Review Summary: Sarah Fimm has never been one to repeat what she has already done, and she isn't about to start now.
It's amazing how far Sarah Fimm has come since releasing Cocooned
in 2001. There was a time when her music was dominated by electronics and chill beats with only Sarah Fimm's vocals left to provide any human element. That dynamic slowly changed, though, as Sarah set out to deliberately make her music more emotional and dynamic. Although each album slowly made progress towards that goal, the first huge leap came with her EP White Birds
. Without rehashing every nuance of that excellent EP, suffice it to say that it saw Sarah successfully end her reliance on electronics and, more importantly, it proved that she had it in her to deliver truly touching songs ("Tamara Song" in particular). The natural final step seemed to come with the release of Red Yellow Sun
. This was the album that did away with the remaining electronic elements and replaced them with electric and acoustic guitars, organic percussion, classical instrumentation and a larger folk influence. It appeared that Sarah Fimm had finally realized her vision, but Near Infinite Possibility
proves that she hasn't settled down just yet.
Red Yellow Sun
as a whole seemed to be built around quiet folk-influenced melodies that left the songs feeling very open. This warm meditative ambience was the key element that locked all of the songs together, but it also gave the album a homogenous feel. Near Infinite Possibility
, in contrast, seems to pull from many diverse influences – from 70s psychedelic rock to 90s alt. rock and even a bit of prog. This collection of influences, for whatever reason, has lead to an album that seems to radiate with an underlying sense of sadness. It's not just in the lyrics (although it's there too) but also in the tones and melodies. There are songs such as the first single, "Yellow", that are blatantly dark but even on tracks such as the proggy and catchy "Closer" the music creates a slightly sinister ambience through the use of dissonance, melancholic guitar melodies and the occasional strange sound effect. This underlying sense of depression isn't just an isolated incident either; it's a feeling that seems to lie just under the surface of just about every song (and is also placed right at the forefront from time to time). This sense of unease and unhappiness peaks on "Disappear" – a track that reminds me a lot of the kind of thing Alice in Chains
were so good at on Dirt
These songs not only display another side of Sarah Fimm's music, but also just how diverse this album is. Opening track, "Soul Let Swim", sets the tone for the album by gently easing listeners into her latest direction. Overall it's an upbeat alt. rock song that makes excellent use of layered and harmonized vocals, but it also makes subtle use of elements that will come into play later such as the gloomier feel and occasional use of dissonance. One track was apparently all the time Sarah was willing to give listeners in order to make the adjustment because "Invisible Satellites" pushes listeners into the deep end with its moody atmosphere, sparse electronics and potent vocals. From "Invisible Satellites" forward Sarah Fimm ushers in track after track of gloomy, yet catchy, music that is inherently alt. rock, but with a much more diverse scope thanks to her use of folk, prog and psychedelic rock. If this formula sounds a little bit unfamiliar compared to Sarah Fimm's past works, it should. In fact – as it was with the transition from Nexus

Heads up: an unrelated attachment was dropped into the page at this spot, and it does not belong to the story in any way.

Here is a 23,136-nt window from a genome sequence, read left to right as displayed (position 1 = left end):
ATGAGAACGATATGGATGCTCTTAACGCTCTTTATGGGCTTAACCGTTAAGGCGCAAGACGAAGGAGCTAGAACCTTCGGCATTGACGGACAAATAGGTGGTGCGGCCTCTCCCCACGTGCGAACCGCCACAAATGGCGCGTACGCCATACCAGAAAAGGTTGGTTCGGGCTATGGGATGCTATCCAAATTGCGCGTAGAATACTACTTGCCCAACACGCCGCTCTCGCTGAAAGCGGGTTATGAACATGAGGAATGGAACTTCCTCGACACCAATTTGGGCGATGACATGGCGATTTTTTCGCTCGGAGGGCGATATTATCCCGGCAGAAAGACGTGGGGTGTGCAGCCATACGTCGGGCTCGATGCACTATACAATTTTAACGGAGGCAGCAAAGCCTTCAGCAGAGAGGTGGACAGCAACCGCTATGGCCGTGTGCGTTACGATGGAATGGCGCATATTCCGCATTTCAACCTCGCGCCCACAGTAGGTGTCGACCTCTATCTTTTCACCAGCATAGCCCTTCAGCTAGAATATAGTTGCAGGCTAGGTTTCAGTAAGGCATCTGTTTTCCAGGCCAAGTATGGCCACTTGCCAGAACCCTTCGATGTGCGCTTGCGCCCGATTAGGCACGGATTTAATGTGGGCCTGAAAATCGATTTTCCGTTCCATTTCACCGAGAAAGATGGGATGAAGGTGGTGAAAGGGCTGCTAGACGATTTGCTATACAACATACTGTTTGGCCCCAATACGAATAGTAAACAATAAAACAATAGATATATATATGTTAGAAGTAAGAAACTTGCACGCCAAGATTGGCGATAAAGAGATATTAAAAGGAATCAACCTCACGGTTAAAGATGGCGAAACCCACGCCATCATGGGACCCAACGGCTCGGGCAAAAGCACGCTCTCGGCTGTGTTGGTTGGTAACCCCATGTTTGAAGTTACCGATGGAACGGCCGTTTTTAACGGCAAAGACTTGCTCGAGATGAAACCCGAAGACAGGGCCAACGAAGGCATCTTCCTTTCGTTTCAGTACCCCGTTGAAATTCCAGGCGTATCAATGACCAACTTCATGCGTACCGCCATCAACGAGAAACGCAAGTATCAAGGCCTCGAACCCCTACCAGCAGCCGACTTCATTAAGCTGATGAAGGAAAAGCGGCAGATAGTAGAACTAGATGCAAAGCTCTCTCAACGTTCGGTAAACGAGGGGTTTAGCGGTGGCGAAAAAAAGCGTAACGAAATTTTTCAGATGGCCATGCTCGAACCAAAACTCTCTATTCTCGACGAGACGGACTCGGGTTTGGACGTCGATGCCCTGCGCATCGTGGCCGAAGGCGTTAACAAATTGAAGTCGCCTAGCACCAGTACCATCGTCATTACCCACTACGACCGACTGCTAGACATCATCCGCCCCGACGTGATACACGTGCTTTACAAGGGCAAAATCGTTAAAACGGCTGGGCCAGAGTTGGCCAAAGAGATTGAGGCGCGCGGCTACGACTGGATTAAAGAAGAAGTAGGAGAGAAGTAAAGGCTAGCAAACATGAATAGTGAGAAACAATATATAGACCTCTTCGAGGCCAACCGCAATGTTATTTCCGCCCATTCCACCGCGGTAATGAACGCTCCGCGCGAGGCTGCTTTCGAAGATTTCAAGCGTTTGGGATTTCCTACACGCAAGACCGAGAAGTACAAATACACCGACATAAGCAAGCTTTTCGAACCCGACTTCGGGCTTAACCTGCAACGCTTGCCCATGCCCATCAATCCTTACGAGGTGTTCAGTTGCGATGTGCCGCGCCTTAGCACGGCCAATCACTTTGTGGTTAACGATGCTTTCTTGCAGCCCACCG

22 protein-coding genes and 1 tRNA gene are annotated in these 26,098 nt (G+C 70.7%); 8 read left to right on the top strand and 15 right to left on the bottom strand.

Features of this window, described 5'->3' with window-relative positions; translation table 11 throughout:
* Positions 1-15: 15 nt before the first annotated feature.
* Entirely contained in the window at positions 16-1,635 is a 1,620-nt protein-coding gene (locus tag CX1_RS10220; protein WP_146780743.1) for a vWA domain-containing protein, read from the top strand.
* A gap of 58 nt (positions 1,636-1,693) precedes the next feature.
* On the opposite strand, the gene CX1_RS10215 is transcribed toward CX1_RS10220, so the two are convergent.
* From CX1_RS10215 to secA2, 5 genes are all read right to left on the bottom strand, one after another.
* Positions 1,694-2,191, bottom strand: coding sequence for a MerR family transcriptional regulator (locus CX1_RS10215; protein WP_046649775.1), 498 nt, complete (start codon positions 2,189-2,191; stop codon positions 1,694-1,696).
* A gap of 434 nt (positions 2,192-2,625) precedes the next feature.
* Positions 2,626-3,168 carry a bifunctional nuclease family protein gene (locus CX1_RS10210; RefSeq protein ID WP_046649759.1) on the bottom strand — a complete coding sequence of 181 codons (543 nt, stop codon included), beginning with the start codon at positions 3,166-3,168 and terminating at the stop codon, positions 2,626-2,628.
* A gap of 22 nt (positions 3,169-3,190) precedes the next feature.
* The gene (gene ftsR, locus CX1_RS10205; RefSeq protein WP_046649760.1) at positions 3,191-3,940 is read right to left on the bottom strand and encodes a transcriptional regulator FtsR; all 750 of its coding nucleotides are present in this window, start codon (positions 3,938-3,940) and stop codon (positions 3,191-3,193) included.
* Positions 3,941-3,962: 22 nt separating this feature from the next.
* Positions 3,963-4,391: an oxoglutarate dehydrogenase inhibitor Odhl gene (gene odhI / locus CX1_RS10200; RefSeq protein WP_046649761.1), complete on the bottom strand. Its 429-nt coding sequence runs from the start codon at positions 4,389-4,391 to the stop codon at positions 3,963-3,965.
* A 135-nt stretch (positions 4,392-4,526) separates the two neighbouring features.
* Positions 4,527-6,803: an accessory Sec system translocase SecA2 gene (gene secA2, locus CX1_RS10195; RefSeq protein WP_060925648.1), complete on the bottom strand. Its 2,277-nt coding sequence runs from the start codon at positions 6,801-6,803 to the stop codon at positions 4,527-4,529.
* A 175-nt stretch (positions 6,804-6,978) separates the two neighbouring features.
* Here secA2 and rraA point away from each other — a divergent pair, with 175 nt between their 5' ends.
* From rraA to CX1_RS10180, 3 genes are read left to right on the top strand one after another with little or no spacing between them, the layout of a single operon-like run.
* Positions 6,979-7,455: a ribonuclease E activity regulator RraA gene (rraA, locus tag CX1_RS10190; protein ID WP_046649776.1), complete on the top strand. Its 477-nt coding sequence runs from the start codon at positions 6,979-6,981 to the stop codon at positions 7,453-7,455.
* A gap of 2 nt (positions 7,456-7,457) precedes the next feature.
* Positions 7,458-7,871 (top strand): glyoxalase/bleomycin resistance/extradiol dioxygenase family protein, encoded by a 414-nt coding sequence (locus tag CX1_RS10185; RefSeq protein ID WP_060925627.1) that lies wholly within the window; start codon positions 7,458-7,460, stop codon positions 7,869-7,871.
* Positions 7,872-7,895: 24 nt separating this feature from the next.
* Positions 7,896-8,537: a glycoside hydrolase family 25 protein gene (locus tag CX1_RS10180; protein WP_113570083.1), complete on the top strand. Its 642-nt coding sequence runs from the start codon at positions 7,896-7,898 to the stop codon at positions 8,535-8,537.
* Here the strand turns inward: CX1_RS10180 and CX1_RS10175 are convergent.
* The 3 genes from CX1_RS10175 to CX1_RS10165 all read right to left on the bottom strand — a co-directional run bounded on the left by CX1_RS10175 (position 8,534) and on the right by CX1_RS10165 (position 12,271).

to Red Yellow Sun
– there is very little on this album that one could call similar to the previous release. If Red Yellow Sun
was the soundtrack of a contemplative woman taking the good with the bad but ultimately enjoying the moment, then Near Infinite Possibility
is that same woman coming to grips with some buried emotions that finally need to be expressed and the music fits that vibe perfectly.
When Red Yellow Sun
was released people naturally assumed that it was the end result of Sarah's vision for her music, myself included, but we were wrong. Near Infinite Possibility
proves that there probably isn't a true end result in Sarah Fimm's mind, just a natural and continuous progression that will continue to twist and turn in unexpected ways. This means that each album should continue to be a surprise and Near Infinite Possibility
certainly is. It is an album that takes a turn towards darker pastures and less relaxed surroundings. The warm acoustic folk of the previous album has been virtually eliminated in order to make room for a hybrid of alt. and psychedelic rock that flirts with moments of prog, dissonance and sparse electronics. This has made Near Infinite Possibility
a much less comfortable listen, but when the results are as good as this and the songs and lyrics can engage so easily, a little discomfort is well worth the price of admission.